Demographics and Global Imbalances ... Getting closer to the big picture?

money.jpgThe Global Economic Forum over at Morgan Stanley has begun their writings again after a year end break and one of the most notable articles is the recent piece by Stephen Jen on the US dollar and the prospect for 2007. Actually the prospects for 2007 are not in themselves interesting but what we need to consider here is the fact that we are looking at a short term and long term perspective. In the short term perspective or what we could call cyclical factors the Dollar, Euro and Yen are very much driven by expectations on interest differentials between the three big central banks these days as a function economic data releases. The thing is here; economists can't really seem to agree on how the three big central banks are going to behave in 2007. However, in the long term we need to look at structural economic factors as well and this is the real focus of Jen's piece I think.

In Stephen Jen's optic the relative US slowdown which began in the third quarter of 2006 will continue into the first half of 2007 and as such the Dollar will continue to be under pressure due to cyclical pressures. Yet, in the second half of 2007 the dollar will 'reassert' itself as the US returns to trend growth which also leads Jen to argue that the US economy currently is taking the global economy into a 'mid cycle slowdown.'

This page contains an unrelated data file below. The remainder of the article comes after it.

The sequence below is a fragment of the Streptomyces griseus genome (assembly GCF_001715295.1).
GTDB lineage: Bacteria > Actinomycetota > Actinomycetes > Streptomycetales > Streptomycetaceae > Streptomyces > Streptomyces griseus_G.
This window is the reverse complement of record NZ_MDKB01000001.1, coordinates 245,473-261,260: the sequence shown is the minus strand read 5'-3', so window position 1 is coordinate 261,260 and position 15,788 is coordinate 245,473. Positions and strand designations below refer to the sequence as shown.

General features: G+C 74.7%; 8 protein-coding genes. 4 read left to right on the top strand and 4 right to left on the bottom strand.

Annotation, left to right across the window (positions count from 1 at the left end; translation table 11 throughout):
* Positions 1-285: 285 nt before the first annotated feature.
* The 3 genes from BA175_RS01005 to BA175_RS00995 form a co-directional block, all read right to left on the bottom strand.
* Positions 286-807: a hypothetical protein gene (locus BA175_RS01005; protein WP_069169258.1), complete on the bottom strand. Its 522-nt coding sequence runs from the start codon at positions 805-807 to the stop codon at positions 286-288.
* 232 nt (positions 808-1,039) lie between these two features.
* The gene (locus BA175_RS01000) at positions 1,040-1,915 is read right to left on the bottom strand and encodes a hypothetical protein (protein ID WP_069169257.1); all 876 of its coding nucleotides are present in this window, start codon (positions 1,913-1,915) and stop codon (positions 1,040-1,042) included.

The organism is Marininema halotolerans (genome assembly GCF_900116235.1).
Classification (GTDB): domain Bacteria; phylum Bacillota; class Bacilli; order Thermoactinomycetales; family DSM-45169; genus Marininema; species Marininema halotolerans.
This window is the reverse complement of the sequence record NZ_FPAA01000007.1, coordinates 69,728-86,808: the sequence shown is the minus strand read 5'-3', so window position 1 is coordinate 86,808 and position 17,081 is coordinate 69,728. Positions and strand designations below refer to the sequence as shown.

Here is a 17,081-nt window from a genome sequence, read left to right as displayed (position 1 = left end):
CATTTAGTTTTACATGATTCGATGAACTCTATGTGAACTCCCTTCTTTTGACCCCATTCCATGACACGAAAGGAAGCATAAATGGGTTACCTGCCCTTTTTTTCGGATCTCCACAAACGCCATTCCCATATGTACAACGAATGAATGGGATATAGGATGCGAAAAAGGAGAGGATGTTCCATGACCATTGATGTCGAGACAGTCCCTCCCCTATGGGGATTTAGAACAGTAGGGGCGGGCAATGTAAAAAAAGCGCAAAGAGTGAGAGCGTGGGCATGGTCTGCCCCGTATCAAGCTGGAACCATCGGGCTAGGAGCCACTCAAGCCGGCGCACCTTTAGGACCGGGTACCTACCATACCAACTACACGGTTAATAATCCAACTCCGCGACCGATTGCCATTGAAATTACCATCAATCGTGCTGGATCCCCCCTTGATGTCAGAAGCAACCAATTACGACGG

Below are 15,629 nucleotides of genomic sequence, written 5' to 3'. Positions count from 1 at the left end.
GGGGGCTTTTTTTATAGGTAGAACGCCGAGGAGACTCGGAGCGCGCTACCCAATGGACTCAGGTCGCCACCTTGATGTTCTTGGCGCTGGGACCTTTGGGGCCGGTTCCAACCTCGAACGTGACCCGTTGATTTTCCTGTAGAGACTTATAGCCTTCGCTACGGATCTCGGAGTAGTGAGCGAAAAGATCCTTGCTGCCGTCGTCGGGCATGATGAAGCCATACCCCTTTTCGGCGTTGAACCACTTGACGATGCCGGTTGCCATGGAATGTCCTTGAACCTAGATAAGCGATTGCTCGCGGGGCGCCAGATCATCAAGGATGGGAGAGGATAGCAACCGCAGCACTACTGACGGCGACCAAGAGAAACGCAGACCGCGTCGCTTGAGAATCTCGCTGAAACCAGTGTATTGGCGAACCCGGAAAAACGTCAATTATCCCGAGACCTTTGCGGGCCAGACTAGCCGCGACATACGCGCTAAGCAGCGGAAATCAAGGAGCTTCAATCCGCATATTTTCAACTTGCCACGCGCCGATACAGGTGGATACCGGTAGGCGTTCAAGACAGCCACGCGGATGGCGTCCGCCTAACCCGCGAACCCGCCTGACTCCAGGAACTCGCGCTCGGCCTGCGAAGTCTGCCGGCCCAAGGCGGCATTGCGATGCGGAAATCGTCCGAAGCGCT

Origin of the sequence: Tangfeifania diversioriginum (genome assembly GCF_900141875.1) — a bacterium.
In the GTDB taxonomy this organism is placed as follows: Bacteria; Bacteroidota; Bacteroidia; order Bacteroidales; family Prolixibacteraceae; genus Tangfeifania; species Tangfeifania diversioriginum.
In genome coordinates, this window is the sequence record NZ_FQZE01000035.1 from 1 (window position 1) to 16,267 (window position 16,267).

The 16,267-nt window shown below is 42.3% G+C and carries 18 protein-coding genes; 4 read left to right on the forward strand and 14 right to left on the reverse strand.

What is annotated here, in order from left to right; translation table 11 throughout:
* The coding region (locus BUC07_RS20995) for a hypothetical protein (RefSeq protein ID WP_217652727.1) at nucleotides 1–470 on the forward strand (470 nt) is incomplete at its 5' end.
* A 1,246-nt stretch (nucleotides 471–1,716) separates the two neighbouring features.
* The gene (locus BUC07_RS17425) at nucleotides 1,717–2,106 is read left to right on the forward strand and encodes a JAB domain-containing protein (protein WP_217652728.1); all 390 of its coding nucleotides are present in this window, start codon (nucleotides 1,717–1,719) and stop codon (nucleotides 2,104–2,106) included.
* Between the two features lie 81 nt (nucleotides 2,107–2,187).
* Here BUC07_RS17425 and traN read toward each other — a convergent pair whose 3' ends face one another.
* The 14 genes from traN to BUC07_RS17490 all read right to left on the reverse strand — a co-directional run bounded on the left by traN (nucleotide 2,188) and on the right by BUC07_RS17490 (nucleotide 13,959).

Generally, Jen presents two important discourses in his article.

Firstly, I think he is just about right on the dollar. What I particularly like about Jen is his ability to distinguish between cyclical and structural factors here and why this is important. It is exactly this consideration which tells why we should not expect a sudden and abrupt crash in the dollar. This is of course then presents the question of which structural factors to look at and then i clearly becomes a lot more interesting.

Secondly, Jen outlines the reason for his prediction that the US slowdown will only lead to a 'mid'cycle global slowdown. Here, Jen pulls out the classic argument of the global K/L ratio (capital to labour ratio). The focus here is the massive rise in global labour supply as a function of the rise of particularly China and India on the global economic stage. This has lead to a positive feedback effect with the developed world which have been able to import deflation in terms cheaper of goods which in turn has allowed major central banks to keep interest rates relatively low without a notable transmission mechanism to core price indices.The flipside story of this is of course the notion of excess liquidity and/or a saving glut and what this mean in a global content and crucially what in fact the anatomy of the global economy today is?

In Jen's opinion we need not look at the demand side but at the supply side in order to understand the global economy and why future growth without significant inflation is likely ...

To me, global AS will continue to grow at a rapid pace so as to keep the world in a ‘Goldilocks-like’ state for several more years. There could be differences in the growth trajectories of various countries, but the overall outlook for the global economy is very positive: the world will continue to be propelled more by AS than AD, in my view.